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“When the hunter becomes the hunted”- The effects of psychological/ mental pressure

By Munyayiwashe Shumba

“A certain man found his wife with another man in his bedroom. Instead of shouting or beating both of them, he just looked at them and went back to the sitting room. He switched on the television and started watching some gospel videos. The wife and the ‘Boyfriend’ were in panic. The ‘boyfriend’ dressed up and came by the sitting room and said, "Sir I am sorry for sleeping with your wife", and the response he got from the man of the house was, "It happens, you can go." The ‘boyfriend’ left. The wife never came out from the bedroom till it was time to sleep. The husband switched off the television and went to sleep in the bedroom. He found his wife seated on the floor crying. The husband said no word to her. He just went straight into bed and covered himself with some blankets. In the morning when he woke up, he found his wife dead. The wife committed suicide in the middle of night as her husband was sleeping. The husband was jailed 20 years for murder.” (Story extracted from a Social Network)

The story above attracts a lot of questions especially on the fairness of the law. Most people have been left wondering; who was unfair, the husband, the wife or the law? Some accused the husband of stupidity, asking why he did not administer instant justice to the morally corrupt wife and the daring boyfriend.

It is only when the brilliant scientists invent a machine to measure mental pressure that the world might come to understand its effects on human beings. This would also change the way suicide (through hanging) reports are written. Normally, one of the statements which characterize ‘hanging suicidal’ reports are; “Death as a result of intense pressure on the wind pipe resulting in choking.”  Much attention is given to the pressure on the jugular, but what about some pressures that the victim undergoes before finally deciding to relieve themselves through the act of hanging oneself?

A lot can be said about the subject, but I deliberately chose to concentrate on the mental pressure that can weigh on an offender to such an extent that they end up being victims of their own wrong doing. What I assume to be common to almost everyone is that stress or rather mental pressure does not choose whether one is right or wrong. It can build up on everyone. And that is one thing humans tend not to remember when they are wronged. They focus on venting out their own emotions on the offender, to make sure the venom is out, to relieve their hearts of the burden of pain and in some other ways to fix and expose the wrong doer.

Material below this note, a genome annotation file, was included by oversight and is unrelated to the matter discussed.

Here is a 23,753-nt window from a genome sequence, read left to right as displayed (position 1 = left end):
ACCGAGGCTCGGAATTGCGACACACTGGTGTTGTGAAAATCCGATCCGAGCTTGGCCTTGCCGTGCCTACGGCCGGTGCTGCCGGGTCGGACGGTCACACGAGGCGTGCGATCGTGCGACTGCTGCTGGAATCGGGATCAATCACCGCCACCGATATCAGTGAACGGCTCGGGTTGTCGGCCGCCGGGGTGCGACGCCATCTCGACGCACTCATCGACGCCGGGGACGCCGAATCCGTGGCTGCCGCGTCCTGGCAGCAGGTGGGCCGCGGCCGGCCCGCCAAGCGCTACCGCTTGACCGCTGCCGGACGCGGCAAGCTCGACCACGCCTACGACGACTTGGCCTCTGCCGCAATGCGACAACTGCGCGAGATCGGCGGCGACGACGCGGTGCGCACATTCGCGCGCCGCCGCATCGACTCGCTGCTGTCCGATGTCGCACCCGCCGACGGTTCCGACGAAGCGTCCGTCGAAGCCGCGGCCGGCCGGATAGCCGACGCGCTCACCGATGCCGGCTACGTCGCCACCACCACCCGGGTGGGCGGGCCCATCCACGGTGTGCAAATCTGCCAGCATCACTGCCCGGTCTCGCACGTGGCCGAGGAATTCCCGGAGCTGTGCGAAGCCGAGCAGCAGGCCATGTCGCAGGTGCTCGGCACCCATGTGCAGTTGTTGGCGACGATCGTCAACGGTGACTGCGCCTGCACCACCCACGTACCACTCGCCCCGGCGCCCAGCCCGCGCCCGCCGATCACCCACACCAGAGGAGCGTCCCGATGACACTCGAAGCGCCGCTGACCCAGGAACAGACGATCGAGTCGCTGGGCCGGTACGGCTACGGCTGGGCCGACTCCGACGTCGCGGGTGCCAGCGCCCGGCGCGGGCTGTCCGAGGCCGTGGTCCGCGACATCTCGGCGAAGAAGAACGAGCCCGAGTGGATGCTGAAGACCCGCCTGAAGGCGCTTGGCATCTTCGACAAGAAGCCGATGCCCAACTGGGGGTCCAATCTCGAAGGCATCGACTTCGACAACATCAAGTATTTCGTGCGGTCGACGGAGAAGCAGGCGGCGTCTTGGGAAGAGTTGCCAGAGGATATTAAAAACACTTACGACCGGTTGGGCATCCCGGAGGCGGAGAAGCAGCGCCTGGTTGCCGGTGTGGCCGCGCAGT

Who cares about an offender, especially when the offended believes the offending act was deliberate. Some people do not believe in mistakes, rather they know of reckless behaviour. That is why so many people are good at demonising reprobates. They do not have time to listen, no time to engage and have nothing to do with “careless people” whom they think they offend intentionally to hurt people’s feelings.  Now, my million dollar question is, if offenders are that careless, evil, and maybe inconsiderate, why do some of them end up committing suicide?

In my life, I have learnt of people who commit suicide after doing wrong acts. Some claim their lives after killing another fellow, some commit suicide after cheating on their husbands or wives (or even boyfriends and girlfriends), some young boys choose not to live after impregnating their girlfriends, stealing etc. I have often wondered why one would take their own life after doing something wrong. Are they not supposed to just apologize and move on with life? Or rather just brave it out and face the ensuing punishment? I have been regarding some suicide cases as silly moves, probably demonic as believed by many.

However, life has taught me to be careful with other people’s emotions and feelings despite the fact that they would have wronged me. As human beings, it is normal to be frustrated when the other does wrong to us. The challenge comes when we get to take out our frustrations to an extent that the wrong doer feels “evil” and ends up not able to take up the blame that they choose to die. Some may not die physically but can be torn emotionally and psychologically that they may start to behave in a totally unacceptable way, something that could worsen situations. They choose to do things that are in direct contravention of society’s norms and values and are easily labelled outcasts, the black sheep, the outlaws etc.

I do not mean to advocate for offenders or justify wrong-doing but rather raise awareness on the effects of mental pressure, especially on those who go out of way in their actions. There is need for society to be careful with words especially when emotions are high. I would greatly advise that people engage peacefully even with wrong doers, flowing in order to reach peaceful and desirable solutions. Everyone wants to be listened to. It could be difficult but I believe it is helpful that even when in pain or disappointment, human beings must listen to offenders; especially the ones who are remorseful and willing to apologise. It is my confident assumption that no one would feel good if someone was to lose their life just because they were not given time to be listened to. Conflicts are meant to erupt and they cannot be avoided, it is how we handle them that matters.

Munyayiwashe Shumba is a trained facilitator for Conflict Prevention, Management, Resolution and Transformation based in Gweru, Zimbabwe and can be contacted on; Cell: +263 773 632 866/+263 713 013 861, Email: m_shumba@live.com

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